The year prior, she had emerged from her room wearing a gray sweatsuit and a paper rabbit mask that my mom had found in an American Greetings punch-out Easter book from around 1978.  Also included were paper shoe covers that were printed to supposedly resemble rabbit feet that were secured by means of an elastic band around the foot.  Embarrassing as this was to the rest of us, she wore this ensemble in public in a conspicuous state of little girl oblivion.

So, given her historical proclivity for nonsensical costumes, it was not without precedent when she jumped out of her room wearing this old housecoat and announced, “Ta-daaa!  I’m a Japanese woman!”  Casey and I understandably doubled over, shrieking with laughter; I paused only long enough to state for the record that I’d never seen a portly, bespectacled Japanese woman with unkempt dirty blonde hair (she was at that age where she refused to let my mother wash it), but it didn’t matter.  To Laura, she was a Japanese woman that night.  And there, in a nutshell, you have pretty much an accurate picture of the kind of child that she was.

As the four of us entered the museum and approached the registration desk, the old women manning it went absolutely wild when they saw William’s outfit.  I’d never seen anything like it.  They peppered him with questions about where he got it.  “Who made it?!  It’s absolutely beautiful!  I’d love one for myself!”

William, probably more shocked than any of us, finally managed to stammer something like, “Uh, I got it at the Goodwill Store… It took a while to find something that’d fit me.”

We very nearly had to beat these elderly fashionistas off William with a stick, but once they were done with their interrogation, we headed into the exhibit halls where a number of other costumed individuals were milling about.  Unfortunately, mere moments later, an unfortunate-looking kid with a blond perm who was also wearing a Star Trek costume ran up to me, shrieking “Hey!  Another Trekkie!” as he bodily dragged his father after him and flailed his toy tricorder about.

In his deep Janet Reno voice, William yelled “Ack!  A nerd!  Run!”  And so we did.  We managed to lose him (as well as my brother, sister and mother, coincidentally) somewhere in the collections gallery between a large stuffed water buffalo and a selection of dead caterpillars in jars.

Now that we were on the other side of the museum near the other entrance, we began to notice costumes we hadn’t yet seen.  Unsurprisingly, the vast majority of them were conventional ready-made store-bought costumes, but you could immediately pick out the ones that were homemade. For instance, there were numerous clowns (shudder) and mimes (double shudder), all of who sported face paint that had been applied in a haphazard and unappealing manner, akin to what a multicolored eczema outbreak might look like.  There was one girl who I believe was supposed to resemble someone in a shower stall.  There was another child that was dressed as either a deep-fried chicken breast or a human ear—it was hard to tell.  And then there was a child wearing a portion of a refrigerator box who was either supposed to be a puppet theater or a television set from the early 1950’s.  His costume was short-lived, either way—he stupidly tried to use a revolving door, but succeeded only in lodging himself in the door and ripping his costume in half simultaneously.  I thought it was funny and laughed a bit too loudly (I may also have pointed), but I guess his dad disagreed with me since he called me a “devil child” [4.].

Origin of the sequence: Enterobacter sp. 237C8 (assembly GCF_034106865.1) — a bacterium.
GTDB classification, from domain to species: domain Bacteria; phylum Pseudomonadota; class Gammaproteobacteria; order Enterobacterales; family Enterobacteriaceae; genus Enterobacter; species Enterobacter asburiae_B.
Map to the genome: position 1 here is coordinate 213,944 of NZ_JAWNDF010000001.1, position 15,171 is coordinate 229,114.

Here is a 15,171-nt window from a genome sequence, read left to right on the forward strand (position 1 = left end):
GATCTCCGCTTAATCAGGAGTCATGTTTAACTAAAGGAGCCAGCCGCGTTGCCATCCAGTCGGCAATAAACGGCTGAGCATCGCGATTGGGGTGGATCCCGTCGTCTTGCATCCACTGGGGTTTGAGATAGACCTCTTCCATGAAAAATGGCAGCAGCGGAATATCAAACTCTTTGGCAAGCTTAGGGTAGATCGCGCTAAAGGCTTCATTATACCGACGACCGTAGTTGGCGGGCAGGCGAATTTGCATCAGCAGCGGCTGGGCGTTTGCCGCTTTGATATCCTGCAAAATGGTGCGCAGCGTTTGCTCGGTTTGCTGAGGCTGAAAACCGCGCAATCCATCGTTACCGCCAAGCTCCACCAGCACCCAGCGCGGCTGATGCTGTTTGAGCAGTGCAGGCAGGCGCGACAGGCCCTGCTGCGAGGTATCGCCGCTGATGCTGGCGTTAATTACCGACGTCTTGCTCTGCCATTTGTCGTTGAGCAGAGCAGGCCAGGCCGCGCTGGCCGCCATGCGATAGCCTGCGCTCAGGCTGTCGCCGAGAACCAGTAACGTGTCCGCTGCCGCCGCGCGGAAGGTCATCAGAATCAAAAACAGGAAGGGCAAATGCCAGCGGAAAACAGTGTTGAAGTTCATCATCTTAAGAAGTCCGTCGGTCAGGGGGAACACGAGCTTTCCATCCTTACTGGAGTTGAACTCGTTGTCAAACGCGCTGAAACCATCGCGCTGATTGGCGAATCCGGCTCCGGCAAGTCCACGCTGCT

My favorite, though, was the kid dressed in a black sweat suit adorned with a variety of electronic components that included circuit boards, speakers, wires, tiny blinking light bulbs and light dimmer switches.  A garbage bag was draped over his head, and from the nose/mouth area emerged a vacuum cleaner hose, presumably for breathing purposes.  Janet Reno and I spotted him outside of the tropical rainforest exhibit shortly after we had endured a presentation which featured a museum employee, dressed as a mime (ugh, really?), held up various rainforest animals (a tarantula, a snake, an iguana, a bird, etc.) while gesticulating towards them and saying nothing.  It was wholly unimpressive and surprisingly non-educational.  It took mere moments for this circuit board-adorned child to spot us after we emerged from the rainforest theater thing.  He began lumbering in our direction as quickly as he could, and without warning, Janet yelled out, “The Borg are invading!  Run!”  And once again, we ran, screaming like women all the while.

Just a bit later, Janet Reno had gone off to find a restroom, leaving me alone for a few minutes to check out the small aquarium area that Discovery Place features. I suddenly felt the strange sensation that I wasn’t alone.  Slowly I turned around and found myself face to face with the same mime from the rain forest presentation.  I did the best I could to tolerate the mime, smiling patronizingly.

What exactly does one say to a strange mime in a strange setting, or ever, for that matter?  Do you even say anything at all, or do they prefer that you attempt to communicate in crude hand gestures?  These are questions that I do not have answers to.

The mime, noticing my Star Trek costume, offered the Vulcan V-shaped finger salute, wherein you spread your middle and ring fingers apart, just as Janet Reno reappeared, instantly adopting an attack posture that looked to combine elements of kung fu with a severe case of constipation.  “A mime! Shoot it!” she ordered, so I did, taking aim and firing with a phaser toy that I’d attached to my belt with Velcro.  I did not, however, anticipate that the mime would stagger backwards, fall through a doorway, and then, consequently, down a flight of stairs.  While I stood there uncertain as to whether I should be concerned for the physical well being of the mime or extremely satisfied that a mime had possibly died, Janet Reno merely screamed again, “A mime was there!  Run!”  And once again, we ran.